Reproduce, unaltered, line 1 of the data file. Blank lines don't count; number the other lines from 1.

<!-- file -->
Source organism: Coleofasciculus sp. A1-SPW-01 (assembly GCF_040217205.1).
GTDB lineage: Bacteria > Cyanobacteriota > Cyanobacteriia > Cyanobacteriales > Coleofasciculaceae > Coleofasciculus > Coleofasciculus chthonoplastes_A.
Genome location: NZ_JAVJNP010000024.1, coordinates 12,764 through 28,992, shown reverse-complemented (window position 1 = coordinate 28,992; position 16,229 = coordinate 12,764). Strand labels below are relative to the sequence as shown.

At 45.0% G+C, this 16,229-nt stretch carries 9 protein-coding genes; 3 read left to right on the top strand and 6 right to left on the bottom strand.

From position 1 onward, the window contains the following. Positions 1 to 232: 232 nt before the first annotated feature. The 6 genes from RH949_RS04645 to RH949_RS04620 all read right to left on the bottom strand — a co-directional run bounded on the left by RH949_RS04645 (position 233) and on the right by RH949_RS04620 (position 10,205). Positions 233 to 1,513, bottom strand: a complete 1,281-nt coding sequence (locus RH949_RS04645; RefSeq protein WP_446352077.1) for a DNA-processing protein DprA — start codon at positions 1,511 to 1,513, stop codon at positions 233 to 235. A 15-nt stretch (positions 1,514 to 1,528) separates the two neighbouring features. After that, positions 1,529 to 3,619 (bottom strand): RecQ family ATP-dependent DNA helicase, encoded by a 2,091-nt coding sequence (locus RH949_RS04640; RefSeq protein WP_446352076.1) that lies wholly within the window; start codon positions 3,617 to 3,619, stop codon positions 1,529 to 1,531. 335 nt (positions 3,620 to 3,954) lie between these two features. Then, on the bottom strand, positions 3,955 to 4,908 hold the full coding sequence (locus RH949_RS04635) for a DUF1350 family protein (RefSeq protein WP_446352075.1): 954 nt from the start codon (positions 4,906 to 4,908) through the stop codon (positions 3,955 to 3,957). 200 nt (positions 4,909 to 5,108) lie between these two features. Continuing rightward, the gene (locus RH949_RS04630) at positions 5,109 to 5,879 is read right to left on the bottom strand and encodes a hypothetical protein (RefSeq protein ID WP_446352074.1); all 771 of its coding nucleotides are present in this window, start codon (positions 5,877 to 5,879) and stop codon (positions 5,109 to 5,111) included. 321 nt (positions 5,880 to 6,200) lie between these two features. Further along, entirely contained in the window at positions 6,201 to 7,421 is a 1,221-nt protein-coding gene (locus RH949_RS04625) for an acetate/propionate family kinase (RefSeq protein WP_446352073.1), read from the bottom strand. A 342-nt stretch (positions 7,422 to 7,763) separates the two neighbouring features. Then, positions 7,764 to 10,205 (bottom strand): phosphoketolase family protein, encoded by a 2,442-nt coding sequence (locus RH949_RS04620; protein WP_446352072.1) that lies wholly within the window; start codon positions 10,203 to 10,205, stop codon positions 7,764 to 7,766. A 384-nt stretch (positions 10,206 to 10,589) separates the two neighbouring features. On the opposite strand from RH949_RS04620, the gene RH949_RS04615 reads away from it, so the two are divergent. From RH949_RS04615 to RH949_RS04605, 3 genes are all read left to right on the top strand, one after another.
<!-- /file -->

Source organism: Coleofasciculus sp. A1-SPW-01 (assembly GCF_040217205.1).